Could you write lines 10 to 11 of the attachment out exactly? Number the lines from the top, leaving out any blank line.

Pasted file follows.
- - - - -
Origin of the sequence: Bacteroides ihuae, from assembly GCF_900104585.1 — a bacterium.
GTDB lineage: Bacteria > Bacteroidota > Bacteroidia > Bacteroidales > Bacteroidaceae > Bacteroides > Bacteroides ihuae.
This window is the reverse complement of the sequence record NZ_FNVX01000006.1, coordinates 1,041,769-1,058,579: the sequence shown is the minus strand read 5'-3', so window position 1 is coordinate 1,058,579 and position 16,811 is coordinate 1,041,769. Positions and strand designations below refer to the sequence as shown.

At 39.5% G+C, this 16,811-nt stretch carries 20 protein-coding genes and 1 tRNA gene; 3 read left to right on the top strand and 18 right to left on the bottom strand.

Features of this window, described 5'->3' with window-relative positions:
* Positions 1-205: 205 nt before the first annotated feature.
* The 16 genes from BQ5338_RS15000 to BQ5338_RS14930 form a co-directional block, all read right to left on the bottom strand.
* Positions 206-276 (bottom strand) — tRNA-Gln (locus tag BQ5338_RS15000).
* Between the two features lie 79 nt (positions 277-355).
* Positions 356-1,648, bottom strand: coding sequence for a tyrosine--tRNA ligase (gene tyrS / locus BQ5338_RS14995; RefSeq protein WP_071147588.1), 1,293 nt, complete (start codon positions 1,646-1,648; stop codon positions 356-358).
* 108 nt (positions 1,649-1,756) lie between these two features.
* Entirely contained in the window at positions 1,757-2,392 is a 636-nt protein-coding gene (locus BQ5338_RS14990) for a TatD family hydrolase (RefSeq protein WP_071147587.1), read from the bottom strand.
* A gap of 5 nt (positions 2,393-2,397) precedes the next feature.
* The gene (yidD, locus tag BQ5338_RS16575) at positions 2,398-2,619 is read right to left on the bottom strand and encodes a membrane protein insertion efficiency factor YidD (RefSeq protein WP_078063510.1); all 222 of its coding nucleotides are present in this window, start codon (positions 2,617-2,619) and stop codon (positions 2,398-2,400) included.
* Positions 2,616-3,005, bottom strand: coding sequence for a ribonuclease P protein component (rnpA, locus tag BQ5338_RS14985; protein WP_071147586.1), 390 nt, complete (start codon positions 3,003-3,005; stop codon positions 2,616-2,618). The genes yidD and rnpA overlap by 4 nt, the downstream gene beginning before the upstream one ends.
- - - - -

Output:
* Positions 356-1,648, bottom strand: coding sequence for a tyrosine--tRNA ligase (gene tyrS / locus BQ5338_RS14995; RefSeq protein WP_071147588.1), 1,293 nt, complete (start codon positions 1,646-1,648; stop codon positions 356-358).
* 108 nt (positions 1,649-1,756) lie between these two features.